Why you should care
Chicago’s model is being picked up by multiple cities.
There are several questions you’re cautioned not to ask current or former participants in Working on Womanhood (WOW), a year-long group counseling and clinical mentoring program for teenage women from tough backgrounds active in 31 Chicago public schools. Past experiences of abuse or violence are difficult to revisit for the nearly 1,900 youth in the program.
But Monique, a 20-year-old graduate of WOW, exudes confidence and calm over the phone while sharing chilling recollections of her teenage years growing up on Chicago’s notoriously dangerous South Side. One winter, Monique and her grandmother lived without heat or running water.
The city of Chicago is on the cutting edge of this kind of policy research.
Julia Quinn, University of Chicago’s Crime and Education Labs
It was her WOW counselors, says Monique, who helped her push through. One referred her to shelters when she was between places and routinely took her on weekend visits to local food pantries when she didn’t have enough to eat. “If I had a really bad day and I needed to talk, they were always there,” recalls Monique, today a community college student.
The program is one of dozens of anti-violence initiatives across the city that the University of Chicago’s Urban Labs are studying, with an eye toward expanding those that hard data analyses prove work. Monique is part of a grand, cutting-edge experiment bringing together the city, its schools, its police department, policymakers on the ground across Chicago and the university’s Urban Labs.
Chicago’s homicides jumped by nearly 60 percent from 2015 to 2016, up to 768. Crime is exacerbating an exodus of African-Americans from the city. By comparison, Los Angeles had 294 homicides in 2016 and Toronto, despite a rise in gun deaths, had fewer than 100.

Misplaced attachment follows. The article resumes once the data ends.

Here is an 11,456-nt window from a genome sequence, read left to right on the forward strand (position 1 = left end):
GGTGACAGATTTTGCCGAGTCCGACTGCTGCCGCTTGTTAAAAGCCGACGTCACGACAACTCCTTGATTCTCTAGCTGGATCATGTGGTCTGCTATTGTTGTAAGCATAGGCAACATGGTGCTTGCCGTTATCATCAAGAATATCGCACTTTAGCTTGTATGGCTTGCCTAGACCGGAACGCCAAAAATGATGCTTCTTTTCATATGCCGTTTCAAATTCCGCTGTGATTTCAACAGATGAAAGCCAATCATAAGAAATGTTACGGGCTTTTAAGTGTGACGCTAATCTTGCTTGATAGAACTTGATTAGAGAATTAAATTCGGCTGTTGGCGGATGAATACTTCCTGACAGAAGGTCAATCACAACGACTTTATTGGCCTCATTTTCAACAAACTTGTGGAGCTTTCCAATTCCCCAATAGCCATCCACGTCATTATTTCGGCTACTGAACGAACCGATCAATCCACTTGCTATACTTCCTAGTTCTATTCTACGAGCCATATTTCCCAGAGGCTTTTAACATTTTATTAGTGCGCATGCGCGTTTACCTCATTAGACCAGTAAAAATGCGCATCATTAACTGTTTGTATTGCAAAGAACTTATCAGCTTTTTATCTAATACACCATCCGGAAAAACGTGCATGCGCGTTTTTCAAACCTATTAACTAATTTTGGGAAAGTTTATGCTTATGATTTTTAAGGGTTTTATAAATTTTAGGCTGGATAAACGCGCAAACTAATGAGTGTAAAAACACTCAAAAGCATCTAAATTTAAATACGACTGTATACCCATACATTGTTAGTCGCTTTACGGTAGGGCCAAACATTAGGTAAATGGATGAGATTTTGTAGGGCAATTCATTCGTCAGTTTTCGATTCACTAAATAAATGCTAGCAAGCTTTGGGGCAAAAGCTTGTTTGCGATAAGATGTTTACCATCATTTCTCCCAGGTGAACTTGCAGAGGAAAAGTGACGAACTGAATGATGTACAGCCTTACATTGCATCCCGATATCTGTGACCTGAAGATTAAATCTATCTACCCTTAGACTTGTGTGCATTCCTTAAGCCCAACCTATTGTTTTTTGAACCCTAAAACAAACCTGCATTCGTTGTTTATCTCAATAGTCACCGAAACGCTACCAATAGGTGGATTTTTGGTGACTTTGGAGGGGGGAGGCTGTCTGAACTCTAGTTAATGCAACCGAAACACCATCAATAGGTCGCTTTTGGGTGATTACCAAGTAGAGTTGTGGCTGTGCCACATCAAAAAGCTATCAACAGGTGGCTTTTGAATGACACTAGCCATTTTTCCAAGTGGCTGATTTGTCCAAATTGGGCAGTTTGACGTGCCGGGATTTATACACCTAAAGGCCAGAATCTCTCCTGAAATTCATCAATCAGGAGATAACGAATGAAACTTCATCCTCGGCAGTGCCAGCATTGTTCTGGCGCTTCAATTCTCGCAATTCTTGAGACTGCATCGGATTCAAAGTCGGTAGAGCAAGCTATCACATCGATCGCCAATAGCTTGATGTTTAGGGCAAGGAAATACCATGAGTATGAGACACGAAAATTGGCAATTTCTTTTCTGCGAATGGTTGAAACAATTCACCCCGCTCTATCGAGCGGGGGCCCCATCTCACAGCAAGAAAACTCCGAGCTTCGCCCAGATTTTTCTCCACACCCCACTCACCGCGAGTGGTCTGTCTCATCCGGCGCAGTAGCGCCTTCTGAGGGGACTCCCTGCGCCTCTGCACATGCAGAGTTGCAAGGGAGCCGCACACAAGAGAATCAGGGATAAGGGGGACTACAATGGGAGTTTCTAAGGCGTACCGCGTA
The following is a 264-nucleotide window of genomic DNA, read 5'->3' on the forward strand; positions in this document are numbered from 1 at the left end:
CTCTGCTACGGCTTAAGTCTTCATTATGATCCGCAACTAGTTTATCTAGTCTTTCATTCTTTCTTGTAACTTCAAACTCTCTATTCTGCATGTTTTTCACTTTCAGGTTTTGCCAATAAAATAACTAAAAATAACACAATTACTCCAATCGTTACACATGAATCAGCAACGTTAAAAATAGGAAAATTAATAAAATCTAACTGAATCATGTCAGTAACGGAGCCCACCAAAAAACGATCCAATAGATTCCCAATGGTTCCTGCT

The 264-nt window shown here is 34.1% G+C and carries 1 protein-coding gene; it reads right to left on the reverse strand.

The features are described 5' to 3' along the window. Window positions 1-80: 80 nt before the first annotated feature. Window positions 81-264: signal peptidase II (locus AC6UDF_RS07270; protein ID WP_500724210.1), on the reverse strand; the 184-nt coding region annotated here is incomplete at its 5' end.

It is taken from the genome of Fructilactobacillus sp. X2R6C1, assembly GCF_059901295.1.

But amid that darkness, the partnership Chicago has strung together offers hope. The Urban Labs worked with the Chicago Police Department starting in early 2017 to help prove new policing tactics incorporated with the help of the LA Police Department reduced crime in Chicago’s violent Englewood neighborhood. The policing, which aims to more effectively target resources and respond to community needs, has been expanded to more than 12 other police districts this year. And the success of the partnership Chicago has woven between different stakeholders has now sparked initiatives modeled on the Urban Labs, from Michigan and Washington, D.C., to Colorado and California.
“The city of Chicago is on the cutting edge of this kind of policy research,” says Julia Quinn, associate director of the University of Chicago’s Crime and Education Labs. “They have really been an incredible partner and have been a model to other cities around the country.”
Launched in 2008 with one lab and three people, the University of Chicago initiative today has five such labs: Crime, Education, Poverty, Health, and Energy and Environment. They all operate under the umbrella of the Urban Labs today, and combined, these labs now employ roughly 100 people.